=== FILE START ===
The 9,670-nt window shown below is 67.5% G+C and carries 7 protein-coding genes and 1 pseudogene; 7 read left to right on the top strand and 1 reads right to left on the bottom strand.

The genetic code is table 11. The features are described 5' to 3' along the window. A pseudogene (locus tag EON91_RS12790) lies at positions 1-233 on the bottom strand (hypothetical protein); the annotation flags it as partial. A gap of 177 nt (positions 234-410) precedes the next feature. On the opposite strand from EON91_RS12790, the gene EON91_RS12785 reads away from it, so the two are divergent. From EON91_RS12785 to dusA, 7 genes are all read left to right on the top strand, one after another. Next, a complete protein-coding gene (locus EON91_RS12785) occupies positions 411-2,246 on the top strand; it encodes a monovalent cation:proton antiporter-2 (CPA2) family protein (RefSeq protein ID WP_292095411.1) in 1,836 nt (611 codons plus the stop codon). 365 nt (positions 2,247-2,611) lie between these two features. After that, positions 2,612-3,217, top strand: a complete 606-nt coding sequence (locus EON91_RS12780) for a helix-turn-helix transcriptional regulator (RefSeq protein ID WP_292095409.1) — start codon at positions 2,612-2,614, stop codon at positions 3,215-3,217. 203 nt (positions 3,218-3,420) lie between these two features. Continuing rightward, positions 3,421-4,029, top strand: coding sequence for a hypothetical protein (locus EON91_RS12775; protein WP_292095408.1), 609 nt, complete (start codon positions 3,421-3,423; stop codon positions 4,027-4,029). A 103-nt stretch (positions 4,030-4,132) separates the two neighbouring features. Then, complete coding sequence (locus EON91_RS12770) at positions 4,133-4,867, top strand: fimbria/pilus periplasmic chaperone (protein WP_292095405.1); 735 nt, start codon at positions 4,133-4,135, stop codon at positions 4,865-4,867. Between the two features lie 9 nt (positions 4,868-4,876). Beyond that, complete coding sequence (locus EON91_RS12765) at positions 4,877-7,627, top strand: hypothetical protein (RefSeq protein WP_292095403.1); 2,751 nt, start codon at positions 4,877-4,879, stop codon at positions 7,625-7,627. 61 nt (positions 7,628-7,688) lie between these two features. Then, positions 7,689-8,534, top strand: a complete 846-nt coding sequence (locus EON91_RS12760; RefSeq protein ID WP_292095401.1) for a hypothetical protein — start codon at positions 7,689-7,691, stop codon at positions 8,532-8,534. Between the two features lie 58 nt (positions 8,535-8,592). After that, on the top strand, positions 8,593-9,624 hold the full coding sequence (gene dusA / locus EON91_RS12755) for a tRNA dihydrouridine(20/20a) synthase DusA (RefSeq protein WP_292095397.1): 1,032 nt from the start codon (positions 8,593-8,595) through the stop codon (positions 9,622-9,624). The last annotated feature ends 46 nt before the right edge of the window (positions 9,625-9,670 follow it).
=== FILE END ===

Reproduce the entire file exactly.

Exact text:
The 9,670-nt window shown below is 67.5% G+C and carries 7 protein-coding genes and 1 pseudogene; 7 read left to right on the top strand and 1 reads right to left on the bottom strand.

The genetic code is table 11. The features are described 5' to 3' along the window. A pseudogene (locus tag EON91_RS12790) lies at positions 1-233 on the bottom strand (hypothetical protein); the annotation flags it as partial. A gap of 177 nt (positions 234-410) precedes the next feature. On the opposite strand from EON91_RS12790, the gene EON91_RS12785 reads away from it, so the two are divergent. From EON91_RS12785 to dusA, 7 genes are all read left to right on the top strand, one after another. Next, a complete protein-coding gene (locus EON91_RS12785) occupies positions 411-2,246 on the top strand; it encodes a monovalent cation:proton antiporter-2 (CPA2) family protein (RefSeq protein ID WP_292095411.1) in 1,836 nt (611 codons plus the stop codon). 365 nt (positions 2,247-2,611) lie between these two features. After that, positions 2,612-3,217, top strand: a complete 606-nt coding sequence (locus EON91_RS12780) for a helix-turn-helix transcriptional regulator (RefSeq protein ID WP_292095409.1) — start codon at positions 2,612-2,614, stop codon at positions 3,215-3,217. 203 nt (positions 3,218-3,420) lie between these two features. Continuing rightward, positions 3,421-4,029, top strand: coding sequence for a hypothetical protein (locus EON91_RS12775; protein WP_292095408.1), 609 nt, complete (start codon positions 3,421-3,423; stop codon positions 4,027-4,029). A 103-nt stretch (positions 4,030-4,132) separates the two neighbouring features. Then, complete coding sequence (locus EON91_RS12770) at positions 4,133-4,867, top strand: fimbria/pilus periplasmic chaperone (protein WP_292095405.1); 735 nt, start codon at positions 4,133-4,135, stop codon at positions 4,865-4,867. Between the two features lie 9 nt (positions 4,868-4,876). Beyond that, complete coding sequence (locus EON91_RS12765) at positions 4,877-7,627, top strand: hypothetical protein (RefSeq protein WP_292095403.1); 2,751 nt, start codon at positions 4,877-4,879, stop codon at positions 7,625-7,627. 61 nt (positions 7,628-7,688) lie between these two features. Then, positions 7,689-8,534, top strand: a complete 846-nt coding sequence (locus EON91_RS12760; RefSeq protein ID WP_292095401.1) for a hypothetical protein — start codon at positions 7,689-7,691, stop codon at positions 8,532-8,534. Between the two features lie 58 nt (positions 8,535-8,592). After that, on the top strand, positions 8,593-9,624 hold the full coding sequence (gene dusA / locus EON91_RS12755) for a tRNA dihydrouridine(20/20a) synthase DusA (RefSeq protein WP_292095397.1): 1,032 nt from the start codon (positions 8,593-8,595) through the stop codon (positions 9,622-9,624). The last annotated feature ends 46 nt before the right edge of the window (positions 9,625-9,670 follow it).